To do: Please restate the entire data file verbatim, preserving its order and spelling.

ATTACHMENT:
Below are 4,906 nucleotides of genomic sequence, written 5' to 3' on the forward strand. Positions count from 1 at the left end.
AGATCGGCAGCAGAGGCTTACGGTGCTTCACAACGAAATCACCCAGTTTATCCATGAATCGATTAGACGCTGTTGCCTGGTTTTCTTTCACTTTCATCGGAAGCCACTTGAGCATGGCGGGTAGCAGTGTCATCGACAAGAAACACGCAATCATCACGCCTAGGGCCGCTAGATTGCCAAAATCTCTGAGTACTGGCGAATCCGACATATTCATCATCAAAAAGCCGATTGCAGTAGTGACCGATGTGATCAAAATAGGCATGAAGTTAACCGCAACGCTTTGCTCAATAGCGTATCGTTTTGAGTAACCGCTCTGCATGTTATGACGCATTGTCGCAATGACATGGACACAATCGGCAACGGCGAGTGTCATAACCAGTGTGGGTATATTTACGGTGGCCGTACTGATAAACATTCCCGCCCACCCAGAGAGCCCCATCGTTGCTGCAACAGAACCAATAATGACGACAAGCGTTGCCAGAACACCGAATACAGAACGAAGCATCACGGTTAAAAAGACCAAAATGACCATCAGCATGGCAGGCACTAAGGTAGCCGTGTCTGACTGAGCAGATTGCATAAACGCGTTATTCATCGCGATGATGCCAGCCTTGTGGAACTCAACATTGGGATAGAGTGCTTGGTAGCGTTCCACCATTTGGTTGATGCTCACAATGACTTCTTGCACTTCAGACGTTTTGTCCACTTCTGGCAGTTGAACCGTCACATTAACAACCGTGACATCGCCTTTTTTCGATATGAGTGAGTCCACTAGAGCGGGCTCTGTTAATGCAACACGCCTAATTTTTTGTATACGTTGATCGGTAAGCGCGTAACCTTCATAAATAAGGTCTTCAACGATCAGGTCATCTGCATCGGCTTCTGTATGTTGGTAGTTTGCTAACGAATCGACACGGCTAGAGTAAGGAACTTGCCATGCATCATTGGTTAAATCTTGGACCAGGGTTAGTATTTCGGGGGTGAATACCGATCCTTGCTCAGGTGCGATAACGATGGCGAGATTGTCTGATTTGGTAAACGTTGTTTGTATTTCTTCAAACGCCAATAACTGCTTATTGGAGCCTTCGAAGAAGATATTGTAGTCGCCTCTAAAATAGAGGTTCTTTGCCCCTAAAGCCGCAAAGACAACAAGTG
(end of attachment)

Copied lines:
Below are 4,906 nucleotides of genomic sequence, written 5' to 3' on the forward strand. Positions count from 1 at the left end.
AGATCGGCAGCAGAGGCTTACGGTGCTTCACAACGAAATCACCCAGTTTATCCATGAATCGATTAGACGCTGTTGCCTGGTTTTCTTTCACTTTCATCGGAAGCCACTTGAGCATGGCGGGTAGCAGTGTCATCGACAAGAAACACGCAATCATCACGCCTAGGGCCGCTAGATTGCCAAAATCTCTGAGTACTGGCGAATCCGACATATTCATCATCAAAAAGCCGATTGCAGTAGTGACCGATGTGATCAAAATAGGCATGAAGTTAACCGCAACGCTTTGCTCAATAGCGTATCGTTTTGAGTAACCGCTCTGCATGTTATGACGCATTGTCGCAATGACATGGACACAATCGGCAACGGCGAGTGTCATAACCAGTGTGGGTATATTTACGGTGGCCGTACTGATAAACATTCCCGCCCACCCAGAGAGCCCCATCGTTGCTGCAACAGAACCAATAATGACGACAAGCGTTGCCAGAACACCGAATACAGAACGAAGCATCACGGTTAAAAAGACCAAAATGACCATCAGCATGGCAGGCACTAAGGTAGCCGTGTCTGACTGAGCAGATTGCATAAACGCGTTATTCATCGCGATGATGCCAGCCTTGTGGAACTCAACATTGGGATAGAGTGCTTGGTAGCGTTCCACCATTTGGTTGATGCTCACAATGACTTCTTGCACTTCAGACGTTTTGTCCACTTCTGGCAGTTGAACCGTCACATTAACAACCGTGACATCGCCTTTTTTCGATATGAGTGAGTCCACTAGAGCGGGCTCTGTTAATGCAACACGCCTAATTTTTTGTATACGTTGATCGGTAAGCGCGTAACCTTCATAAATAAGGTCTTCAACGATCAGGTCATCTGCATCGGCTTCTGTATGTTGGTAGTTTGCTAACGAATCGACACGGCTAGAGTAAGGAACTTGCCATGCATCATTGGTTAAATCTTGGACCAGGGTTAGTATTTCGGGGGTGAATACCGATCCTTGCTCAGGTGCGATAACGATGGCGAGATTGTCTGATTTGGTAAACGTTGTTTGTATTTCTTCAAACGCCAATAACTGCTTATTGGAGCCTTCGAAGAAGATATTGTAGTCGCCTCTAAAATAGAGGTTCTTTGCCCCTAAAGCCGCAAAGACAACAAGTG